Back in May of this year, RenewEconomy reported that a 1.1MW/2.15MWh Tesla Powerpack battery system installed at the University of Queensland had saved the UQ almost $74,000 on electricity costs in just three months, and not just by storing cheap solar power.
According to data on the first quarter of operation for the $2.05 million battery system, had generated $73,938 in value during Q1 2020, not just by storing energy when grid prices were low and discharging when they were high, but also – in fact, mostly – by helping to balance the grid, including jumping to attention when major coal plants failed.
This week on LinkedIn, UQ’s energy and sustainability lead and project director of the university’s Warwick Solar Farm, Andrew Wilson, has released the battery project’s latest arbitrage figures, which show that it continues to exceed expectations.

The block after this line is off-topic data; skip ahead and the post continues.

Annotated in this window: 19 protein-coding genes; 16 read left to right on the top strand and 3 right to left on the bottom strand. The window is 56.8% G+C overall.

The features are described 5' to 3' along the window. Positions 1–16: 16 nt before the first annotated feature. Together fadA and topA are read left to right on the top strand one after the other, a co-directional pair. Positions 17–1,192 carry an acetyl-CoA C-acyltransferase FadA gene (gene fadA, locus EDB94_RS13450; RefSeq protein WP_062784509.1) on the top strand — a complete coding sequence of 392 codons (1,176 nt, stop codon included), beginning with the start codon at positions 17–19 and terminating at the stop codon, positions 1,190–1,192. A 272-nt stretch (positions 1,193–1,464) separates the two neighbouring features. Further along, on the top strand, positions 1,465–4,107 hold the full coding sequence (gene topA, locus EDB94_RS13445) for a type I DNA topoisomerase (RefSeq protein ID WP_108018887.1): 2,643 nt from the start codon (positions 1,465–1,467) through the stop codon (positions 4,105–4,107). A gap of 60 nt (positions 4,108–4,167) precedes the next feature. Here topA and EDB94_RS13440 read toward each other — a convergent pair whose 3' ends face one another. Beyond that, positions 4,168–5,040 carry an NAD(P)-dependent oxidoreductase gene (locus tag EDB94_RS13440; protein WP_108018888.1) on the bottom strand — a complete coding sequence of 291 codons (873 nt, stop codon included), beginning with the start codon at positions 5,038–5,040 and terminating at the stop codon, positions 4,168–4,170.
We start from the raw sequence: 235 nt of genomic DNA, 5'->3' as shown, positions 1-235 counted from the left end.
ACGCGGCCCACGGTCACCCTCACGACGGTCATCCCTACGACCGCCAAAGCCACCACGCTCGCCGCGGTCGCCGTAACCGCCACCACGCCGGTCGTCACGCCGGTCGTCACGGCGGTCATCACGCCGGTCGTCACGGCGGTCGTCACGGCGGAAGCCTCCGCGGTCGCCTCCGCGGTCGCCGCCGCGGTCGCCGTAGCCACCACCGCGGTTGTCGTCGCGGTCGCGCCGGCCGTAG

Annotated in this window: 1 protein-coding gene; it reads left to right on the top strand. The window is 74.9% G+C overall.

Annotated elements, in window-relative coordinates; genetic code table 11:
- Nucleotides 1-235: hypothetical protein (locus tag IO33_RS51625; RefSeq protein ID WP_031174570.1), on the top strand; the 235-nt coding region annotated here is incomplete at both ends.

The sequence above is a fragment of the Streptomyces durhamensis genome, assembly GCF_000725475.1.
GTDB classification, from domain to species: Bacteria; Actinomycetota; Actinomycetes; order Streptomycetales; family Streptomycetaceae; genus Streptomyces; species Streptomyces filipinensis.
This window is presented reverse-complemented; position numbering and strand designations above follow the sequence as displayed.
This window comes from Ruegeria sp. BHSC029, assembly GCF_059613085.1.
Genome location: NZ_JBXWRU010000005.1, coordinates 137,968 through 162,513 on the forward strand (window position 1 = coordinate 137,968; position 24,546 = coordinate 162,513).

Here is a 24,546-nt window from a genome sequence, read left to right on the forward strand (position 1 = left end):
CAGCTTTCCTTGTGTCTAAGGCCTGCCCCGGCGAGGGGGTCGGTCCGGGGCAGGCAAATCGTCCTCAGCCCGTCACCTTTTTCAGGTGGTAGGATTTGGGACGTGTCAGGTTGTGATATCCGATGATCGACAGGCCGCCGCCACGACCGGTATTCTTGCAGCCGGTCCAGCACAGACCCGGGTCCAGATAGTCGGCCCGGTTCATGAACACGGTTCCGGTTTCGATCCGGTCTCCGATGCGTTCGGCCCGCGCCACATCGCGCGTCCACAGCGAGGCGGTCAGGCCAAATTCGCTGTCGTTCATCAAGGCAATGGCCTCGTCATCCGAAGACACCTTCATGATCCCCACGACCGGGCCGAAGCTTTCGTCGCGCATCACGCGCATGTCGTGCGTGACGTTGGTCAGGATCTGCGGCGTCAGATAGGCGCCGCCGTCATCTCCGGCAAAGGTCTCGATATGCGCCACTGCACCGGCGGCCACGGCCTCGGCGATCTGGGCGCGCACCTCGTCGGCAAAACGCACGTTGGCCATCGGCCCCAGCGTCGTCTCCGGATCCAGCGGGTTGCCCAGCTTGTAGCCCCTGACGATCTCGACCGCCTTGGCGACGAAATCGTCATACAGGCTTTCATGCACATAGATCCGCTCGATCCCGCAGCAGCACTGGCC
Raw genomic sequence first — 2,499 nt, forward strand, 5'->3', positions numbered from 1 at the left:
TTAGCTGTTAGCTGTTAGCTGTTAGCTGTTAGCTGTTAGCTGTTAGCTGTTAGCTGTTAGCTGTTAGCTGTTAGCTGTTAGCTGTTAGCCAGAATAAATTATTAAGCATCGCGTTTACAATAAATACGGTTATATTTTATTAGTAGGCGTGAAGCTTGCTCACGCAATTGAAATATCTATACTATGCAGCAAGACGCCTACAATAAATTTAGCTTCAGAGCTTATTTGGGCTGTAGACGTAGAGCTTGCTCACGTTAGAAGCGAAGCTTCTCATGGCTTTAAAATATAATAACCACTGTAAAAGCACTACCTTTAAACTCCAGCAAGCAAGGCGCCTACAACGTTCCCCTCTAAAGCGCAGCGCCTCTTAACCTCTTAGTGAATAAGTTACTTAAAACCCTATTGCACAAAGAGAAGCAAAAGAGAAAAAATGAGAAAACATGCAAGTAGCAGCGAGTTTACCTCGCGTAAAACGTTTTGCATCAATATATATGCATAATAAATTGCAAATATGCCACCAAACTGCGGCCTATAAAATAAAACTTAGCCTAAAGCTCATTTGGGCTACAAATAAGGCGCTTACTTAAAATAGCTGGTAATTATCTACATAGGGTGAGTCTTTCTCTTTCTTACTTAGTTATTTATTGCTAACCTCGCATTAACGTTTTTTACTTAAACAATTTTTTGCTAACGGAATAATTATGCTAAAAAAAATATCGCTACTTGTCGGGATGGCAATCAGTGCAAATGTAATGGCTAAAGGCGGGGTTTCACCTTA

According to Wilson and the accompanying charts, above and below, September has delivered the Powerpack battery system’s second highest revenue to date (after January). But as Wilson notes, there’s more to the story.
“Three of the last nine months have had a negative average charge price, whilst in September the average spread was almost three times the time-weighted QLD RPP for the month. Utilisation (measured as daily charge + discharge MWh) has also climbed to its highest level yet,” Wilson writes.
“What does this mean overall? The battery is benefiting from more frequent and more volatile opportunities for arbitrage, despite the fact that flat prices in the region are the lowest they have been for a long time,” Wilson said.
“Revenue from arbitrage continues to exceed our business case expectations, and helps to demonstrate a clear market for energy storage in helping to manage intraday pricing volatility,”